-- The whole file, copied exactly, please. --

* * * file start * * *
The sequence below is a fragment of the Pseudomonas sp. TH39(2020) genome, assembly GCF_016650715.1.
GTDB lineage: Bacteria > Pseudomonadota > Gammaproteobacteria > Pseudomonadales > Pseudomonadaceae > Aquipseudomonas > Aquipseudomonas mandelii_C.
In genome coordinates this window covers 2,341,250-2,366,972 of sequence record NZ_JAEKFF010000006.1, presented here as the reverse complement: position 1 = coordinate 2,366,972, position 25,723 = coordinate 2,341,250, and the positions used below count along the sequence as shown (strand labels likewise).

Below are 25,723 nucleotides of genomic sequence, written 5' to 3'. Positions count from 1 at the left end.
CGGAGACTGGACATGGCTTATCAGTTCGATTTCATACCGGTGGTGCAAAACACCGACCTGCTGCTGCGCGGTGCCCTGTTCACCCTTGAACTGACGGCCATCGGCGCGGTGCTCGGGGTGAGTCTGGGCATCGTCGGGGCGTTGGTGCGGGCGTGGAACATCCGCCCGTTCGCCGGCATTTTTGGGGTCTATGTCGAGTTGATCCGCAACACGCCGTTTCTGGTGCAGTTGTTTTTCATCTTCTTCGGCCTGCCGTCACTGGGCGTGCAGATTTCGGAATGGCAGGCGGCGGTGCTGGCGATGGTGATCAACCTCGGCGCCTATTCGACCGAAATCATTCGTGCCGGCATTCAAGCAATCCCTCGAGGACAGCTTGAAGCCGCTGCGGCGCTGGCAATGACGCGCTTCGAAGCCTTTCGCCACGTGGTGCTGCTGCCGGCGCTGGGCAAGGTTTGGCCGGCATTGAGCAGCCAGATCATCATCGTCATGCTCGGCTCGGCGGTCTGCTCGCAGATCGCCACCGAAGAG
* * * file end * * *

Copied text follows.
The sequence below is a fragment of the Pseudomonas sp. TH39(2020) genome, assembly GCF_016650715.1.
GTDB lineage: Bacteria > Pseudomonadota > Gammaproteobacteria > Pseudomonadales > Pseudomonadaceae > Aquipseudomonas > Aquipseudomonas mandelii_C.
In genome coordinates this window covers 2,341,250-2,366,972 of sequence record NZ_JAEKFF010000006.1, presented here as the reverse complement: position 1 = coordinate 2,366,972, position 25,723 = coordinate 2,341,250, and the positions used below count along the sequence as shown (strand labels likewise).

Below are 25,723 nucleotides of genomic sequence, written 5' to 3'. Positions count from 1 at the left end.
CGGAGACTGGACATGGCTTATCAGTTCGATTTCATACCGGTGGTGCAAAACACCGACCTGCTGCTGCGCGGTGCCCTGTTCACCCTTGAACTGACGGCCATCGGCGCGGTGCTCGGGGTGAGTCTGGGCATCGTCGGGGCGTTGGTGCGGGCGTGGAACATCCGCCCGTTCGCCGGCATTTTTGGGGTCTATGTCGAGTTGATCCGCAACACGCCGTTTCTGGTGCAGTTGTTTTTCATCTTCTTCGGCCTGCCGTCACTGGGCGTGCAGATTTCGGAATGGCAGGCGGCGGTGCTGGCGATGGTGATCAACCTCGGCGCCTATTCGACCGAAATCATTCGTGCCGGCATTCAAGCAATCCCTCGAGGACAGCTTGAAGCCGCTGCGGCGCTGGCAATGACGCGCTTCGAAGCCTTTCGCCACGTGGTGCTGCTGCCGGCGCTGGGCAAGGTTTGGCCGGCATTGAGCAGCCAGATCATCATCGTCATGCTCGGCTCGGCGGTCTGCTCGCAGATCGCCACCGAAGAG